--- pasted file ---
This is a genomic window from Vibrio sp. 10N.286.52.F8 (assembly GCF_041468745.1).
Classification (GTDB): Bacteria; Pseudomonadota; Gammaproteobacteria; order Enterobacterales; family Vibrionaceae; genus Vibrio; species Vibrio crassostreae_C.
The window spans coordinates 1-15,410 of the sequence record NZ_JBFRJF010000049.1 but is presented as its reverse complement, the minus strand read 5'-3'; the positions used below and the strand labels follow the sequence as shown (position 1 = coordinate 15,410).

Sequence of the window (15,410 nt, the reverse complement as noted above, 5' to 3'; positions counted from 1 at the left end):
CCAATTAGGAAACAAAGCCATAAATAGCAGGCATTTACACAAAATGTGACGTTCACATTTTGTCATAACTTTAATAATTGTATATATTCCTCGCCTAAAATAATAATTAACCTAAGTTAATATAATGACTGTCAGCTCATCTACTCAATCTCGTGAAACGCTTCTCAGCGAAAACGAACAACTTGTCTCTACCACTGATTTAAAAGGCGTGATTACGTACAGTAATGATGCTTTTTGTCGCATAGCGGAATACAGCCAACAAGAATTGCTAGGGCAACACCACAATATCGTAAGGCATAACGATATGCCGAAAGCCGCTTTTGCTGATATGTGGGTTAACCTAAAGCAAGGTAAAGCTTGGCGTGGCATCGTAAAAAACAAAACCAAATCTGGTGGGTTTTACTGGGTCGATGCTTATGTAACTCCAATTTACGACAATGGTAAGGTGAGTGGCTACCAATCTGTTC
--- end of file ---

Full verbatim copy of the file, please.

This is a genomic window from Vibrio sp. 10N.286.52.F8 (assembly GCF_041468745.1).
Classification (GTDB): Bacteria; Pseudomonadota; Gammaproteobacteria; order Enterobacterales; family Vibrionaceae; genus Vibrio; species Vibrio crassostreae_C.
The window spans coordinates 1-15,410 of the sequence record NZ_JBFRJF010000049.1 but is presented as its reverse complement, the minus strand read 5'-3'; the positions used below and the strand labels follow the sequence as shown (position 1 = coordinate 15,410).

Sequence of the window (15,410 nt, the reverse complement as noted above, 5' to 3'; positions counted from 1 at the left end):
CCAATTAGGAAACAAAGCCATAAATAGCAGGCATTTACACAAAATGTGACGTTCACATTTTGTCATAACTTTAATAATTGTATATATTCCTCGCCTAAAATAATAATTAACCTAAGTTAATATAATGACTGTCAGCTCATCTACTCAATCTCGTGAAACGCTTCTCAGCGAAAACGAACAACTTGTCTCTACCACTGATTTAAAAGGCGTGATTACGTACAGTAATGATGCTTTTTGTCGCATAGCGGAATACAGCCAACAAGAATTGCTAGGGCAACACCACAATATCGTAAGGCATAACGATATGCCGAAAGCCGCTTTTGCTGATATGTGGGTTAACCTAAAGCAAGGTAAAGCTTGGCGTGGCATCGTAAAAAACAAAACCAAATCTGGTGGGTTTTACTGGGTCGATGCTTATGTAACTCCAATTTACGACAATGGTAAGGTGAGTGGCTACCAATCTGTTC